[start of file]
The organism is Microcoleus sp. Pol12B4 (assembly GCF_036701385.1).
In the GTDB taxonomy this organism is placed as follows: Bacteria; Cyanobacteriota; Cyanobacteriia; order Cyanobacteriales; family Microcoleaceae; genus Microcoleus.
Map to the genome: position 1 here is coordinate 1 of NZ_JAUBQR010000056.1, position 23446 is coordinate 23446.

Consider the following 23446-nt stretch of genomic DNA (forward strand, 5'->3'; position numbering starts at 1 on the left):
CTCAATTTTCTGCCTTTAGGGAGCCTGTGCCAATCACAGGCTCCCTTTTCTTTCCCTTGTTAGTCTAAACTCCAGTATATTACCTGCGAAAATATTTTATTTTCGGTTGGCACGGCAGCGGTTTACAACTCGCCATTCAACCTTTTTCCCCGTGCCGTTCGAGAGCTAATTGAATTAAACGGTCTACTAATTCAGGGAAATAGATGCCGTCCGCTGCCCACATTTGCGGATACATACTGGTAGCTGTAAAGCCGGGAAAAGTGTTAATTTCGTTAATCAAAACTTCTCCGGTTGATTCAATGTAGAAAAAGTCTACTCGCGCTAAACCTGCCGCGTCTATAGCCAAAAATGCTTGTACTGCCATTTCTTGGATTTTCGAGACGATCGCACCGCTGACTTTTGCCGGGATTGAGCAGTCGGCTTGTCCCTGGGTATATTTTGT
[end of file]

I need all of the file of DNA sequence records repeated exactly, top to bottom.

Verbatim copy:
The organism is Microcoleus sp. Pol12B4 (assembly GCF_036701385.1).
In the GTDB taxonomy this organism is placed as follows: Bacteria; Cyanobacteriota; Cyanobacteriia; order Cyanobacteriales; family Microcoleaceae; genus Microcoleus.
Map to the genome: position 1 here is coordinate 1 of NZ_JAUBQR010000056.1, position 23446 is coordinate 23446.

Consider the following 23446-nt stretch of genomic DNA (forward strand, 5'->3'; position numbering starts at 1 on the left):
CTCAATTTTCTGCCTTTAGGGAGCCTGTGCCAATCACAGGCTCCCTTTTCTTTCCCTTGTTAGTCTAAACTCCAGTATATTACCTGCGAAAATATTTTATTTTCGGTTGGCACGGCAGCGGTTTACAACTCGCCATTCAACCTTTTTCCCCGTGCCGTTCGAGAGCTAATTGAATTAAACGGTCTACTAATTCAGGGAAATAGATGCCGTCCGCTGCCCACATTTGCGGATACATACTGGTAGCTGTAAAGCCGGGAAAAGTGTTAATTTCGTTAATCAAAACTTCTCCGGTTGATTCAATGTAGAAAAAGTCTACTCGCGCTAAACCTGCCGCGTCTATAGCCAAAAATGCTTGTACTGCCATTTCTTGGATTTTCGAGACGATCGCACCGCTGACTTTTGCCGGGATTGAGCAGTCGGCTTGTCCCTGGGTATATTTTGT